Having Blinders on In Addiction Recovery – How the Holistic Approach Keeps...

Having Blinders on In Addiction Recovery – How the Holistic Approach Keeps You Open Minded and Flexible

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What does it really mean to be open minded in recovery?

How can the holistic approach to addiction recovery help you to stay open minded?

Is there value in focusing in on one specific recovery tactic? Or is it safer to seek out a more varied approach?

False confidence in recovery

At the risk of sounding overly cynical, it is actually pretty easy to spot someone in early recovery who is destined to relapse. Just look for someone who is overly confident, and is telling everyone else exactly what they need to do in order to avoid drugs and alcohol and have a successful recovery.

This false confidence is almost always a sign of impending failure. If you stick around recovery circles or 12 step meetings for long enough, you will learn to spot this false confidence, and realize that people who are like this always relapse.

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What does this false confidence have to do with the holistic approach to recovery?

Basically, if you have this false confidence and cocky attitude towards recovery, you are flying with blinders on, and you are therefore not open to a more holistic approach.

If someone were to suggest the holistic approach to such a person, they would quickly dismiss the idea, and focus instead on what they believe to be the ultimate recovery solution.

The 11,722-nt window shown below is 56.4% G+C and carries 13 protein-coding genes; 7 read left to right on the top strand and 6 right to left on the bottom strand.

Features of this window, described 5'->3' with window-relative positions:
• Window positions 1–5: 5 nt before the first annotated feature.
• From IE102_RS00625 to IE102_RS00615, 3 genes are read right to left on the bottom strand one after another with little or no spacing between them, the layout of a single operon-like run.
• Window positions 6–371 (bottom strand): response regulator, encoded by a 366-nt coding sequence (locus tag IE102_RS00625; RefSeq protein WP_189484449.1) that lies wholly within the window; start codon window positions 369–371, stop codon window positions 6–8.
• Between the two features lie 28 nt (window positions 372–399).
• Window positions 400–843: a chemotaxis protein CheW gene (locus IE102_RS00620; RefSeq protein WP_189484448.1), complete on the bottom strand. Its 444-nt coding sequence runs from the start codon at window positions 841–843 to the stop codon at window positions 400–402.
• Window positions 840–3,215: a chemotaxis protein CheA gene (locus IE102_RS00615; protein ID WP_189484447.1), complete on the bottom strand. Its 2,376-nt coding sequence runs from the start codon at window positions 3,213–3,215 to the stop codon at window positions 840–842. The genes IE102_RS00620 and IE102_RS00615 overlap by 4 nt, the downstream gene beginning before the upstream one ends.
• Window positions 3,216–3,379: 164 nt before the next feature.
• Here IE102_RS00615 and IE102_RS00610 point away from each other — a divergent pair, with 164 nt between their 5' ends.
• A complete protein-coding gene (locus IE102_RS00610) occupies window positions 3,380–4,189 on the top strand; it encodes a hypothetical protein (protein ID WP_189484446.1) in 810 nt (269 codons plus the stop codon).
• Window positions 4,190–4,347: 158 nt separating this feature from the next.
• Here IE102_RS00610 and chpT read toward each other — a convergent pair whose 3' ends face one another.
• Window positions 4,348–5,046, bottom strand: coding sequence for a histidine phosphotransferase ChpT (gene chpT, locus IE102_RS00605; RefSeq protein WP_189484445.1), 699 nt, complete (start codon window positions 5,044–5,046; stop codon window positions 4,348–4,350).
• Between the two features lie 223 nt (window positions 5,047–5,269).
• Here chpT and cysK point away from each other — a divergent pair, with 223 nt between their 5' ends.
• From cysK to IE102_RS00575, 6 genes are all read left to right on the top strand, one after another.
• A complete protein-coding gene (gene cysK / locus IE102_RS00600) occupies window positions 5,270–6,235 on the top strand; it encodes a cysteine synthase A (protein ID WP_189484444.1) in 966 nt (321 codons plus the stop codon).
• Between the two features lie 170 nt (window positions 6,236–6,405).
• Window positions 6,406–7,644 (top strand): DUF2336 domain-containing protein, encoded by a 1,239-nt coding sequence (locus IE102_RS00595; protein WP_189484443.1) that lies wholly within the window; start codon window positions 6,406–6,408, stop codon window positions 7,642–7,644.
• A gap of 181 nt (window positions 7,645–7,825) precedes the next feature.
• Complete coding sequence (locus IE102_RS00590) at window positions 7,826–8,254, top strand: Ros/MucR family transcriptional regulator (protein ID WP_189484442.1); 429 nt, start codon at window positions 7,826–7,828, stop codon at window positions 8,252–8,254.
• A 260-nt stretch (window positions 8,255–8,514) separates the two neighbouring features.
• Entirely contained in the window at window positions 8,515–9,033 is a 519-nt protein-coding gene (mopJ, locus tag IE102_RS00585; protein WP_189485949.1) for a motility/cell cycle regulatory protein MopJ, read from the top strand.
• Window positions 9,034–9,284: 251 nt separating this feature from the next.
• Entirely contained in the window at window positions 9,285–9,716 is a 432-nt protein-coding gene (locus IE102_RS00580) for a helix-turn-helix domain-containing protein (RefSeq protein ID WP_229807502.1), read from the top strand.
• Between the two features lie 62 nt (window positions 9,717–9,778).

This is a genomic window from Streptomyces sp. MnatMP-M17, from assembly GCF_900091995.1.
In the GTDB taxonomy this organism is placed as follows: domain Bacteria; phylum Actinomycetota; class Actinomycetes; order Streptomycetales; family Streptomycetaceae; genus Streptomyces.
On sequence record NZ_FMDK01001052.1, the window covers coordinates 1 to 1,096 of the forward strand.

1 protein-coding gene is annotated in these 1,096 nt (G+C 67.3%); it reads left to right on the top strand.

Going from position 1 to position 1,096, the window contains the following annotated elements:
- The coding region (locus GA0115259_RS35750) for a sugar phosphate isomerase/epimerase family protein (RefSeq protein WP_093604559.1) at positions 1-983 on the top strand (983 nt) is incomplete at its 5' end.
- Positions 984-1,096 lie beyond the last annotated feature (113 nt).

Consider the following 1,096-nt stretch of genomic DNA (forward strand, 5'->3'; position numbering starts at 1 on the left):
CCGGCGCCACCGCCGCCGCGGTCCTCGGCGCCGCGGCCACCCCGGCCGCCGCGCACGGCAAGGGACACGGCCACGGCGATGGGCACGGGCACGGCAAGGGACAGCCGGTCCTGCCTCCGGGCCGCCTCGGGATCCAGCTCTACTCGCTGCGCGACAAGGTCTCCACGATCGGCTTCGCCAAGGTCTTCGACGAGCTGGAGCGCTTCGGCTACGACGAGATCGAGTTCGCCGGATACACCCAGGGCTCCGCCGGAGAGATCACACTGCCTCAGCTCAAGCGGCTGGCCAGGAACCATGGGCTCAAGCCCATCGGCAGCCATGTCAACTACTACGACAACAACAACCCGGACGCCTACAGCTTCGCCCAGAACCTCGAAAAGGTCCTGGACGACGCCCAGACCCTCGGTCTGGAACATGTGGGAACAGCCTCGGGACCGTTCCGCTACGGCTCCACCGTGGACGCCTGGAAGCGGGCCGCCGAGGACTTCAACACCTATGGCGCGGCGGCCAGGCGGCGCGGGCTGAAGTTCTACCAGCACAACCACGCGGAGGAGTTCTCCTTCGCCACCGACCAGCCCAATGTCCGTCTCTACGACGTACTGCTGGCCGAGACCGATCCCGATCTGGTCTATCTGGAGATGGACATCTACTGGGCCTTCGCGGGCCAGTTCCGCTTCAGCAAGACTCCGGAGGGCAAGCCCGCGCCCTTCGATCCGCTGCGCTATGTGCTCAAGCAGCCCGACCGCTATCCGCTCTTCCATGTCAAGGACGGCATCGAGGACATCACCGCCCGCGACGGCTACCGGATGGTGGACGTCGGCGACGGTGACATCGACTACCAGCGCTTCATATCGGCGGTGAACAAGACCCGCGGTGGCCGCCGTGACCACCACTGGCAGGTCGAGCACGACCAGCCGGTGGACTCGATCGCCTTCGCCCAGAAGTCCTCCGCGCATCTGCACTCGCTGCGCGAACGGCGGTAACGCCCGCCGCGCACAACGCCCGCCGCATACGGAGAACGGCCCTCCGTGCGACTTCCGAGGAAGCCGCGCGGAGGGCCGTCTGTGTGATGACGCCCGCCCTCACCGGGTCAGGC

The fact is that there really is no ultimate recovery solution, and that the best approach is the holistic approach because it keeps you humble, keeps you learning, keeps you actively growing in your recovery.

Extreme 12 step or religious approaches

Take, for example, someone who has decided that the 12 step program is the only possible solution for recovery. They believe that it is the one true life saver, that all other approaches to addiction are nonsense, and that anyone and everyone could recover from addiction if they would just put all of their effort into the 12 step program.

Or, someone might feel the same way about a religious based program of recovery, and completely disregard the 12 step program and other approaches.

This is the equivalent of having blinders on in your addiction recovery. When you focus in on a narrow solution like this, you shut yourself off from other possibilities for recovery.

How having blinders on in recovery can cause you to relapse

Let me give you an example of how ignoring the holistic approach can lead to problems.

In early recovery I had a friend who was also a very religious person. He was attending a 12 step program with me at the time, but his religious community was also getting involved in his recovery process. In fact, they convinced him that the 12 step program was not necessary in his life, because they argued that “God is all you need to recover.”

While their argument may be technically sound to some people, the results speak for themselves. Many people would do well to accept support wherever they can get it, not just from religious communities. Many people who have left a 12 step program to pursue religion have later come back after having relapsed.

Staying open minded in recovery can mean that you do not shut yourself off to obvious solutions or support systems. If the 12 step program seems to work well for you and helps you, then don’t let yourself be pulled away from it.

My friend in early recovery ended up relapsing after being “led astray.”

How to ease into the holistic approach to recovery

The best way to get into the holistic approach to recovery is to incorporate one change at a time.

Recovery is all about change, remember. However, you can’t do it all at once. If you try to do too many things in your life at the same time, even if they are all positive changes, you will probably become overwhelmed at some point.

You can avoid getting overwhelmed like this by taking on one major change in your life at a time. The key is to do one thing at a time, and always have another goal in mind for the future.

What you do not want to do is to just sit idle in your recovery, and not have “anything on your plate.” You should always have an idea of what your next positive change in your life is going to be.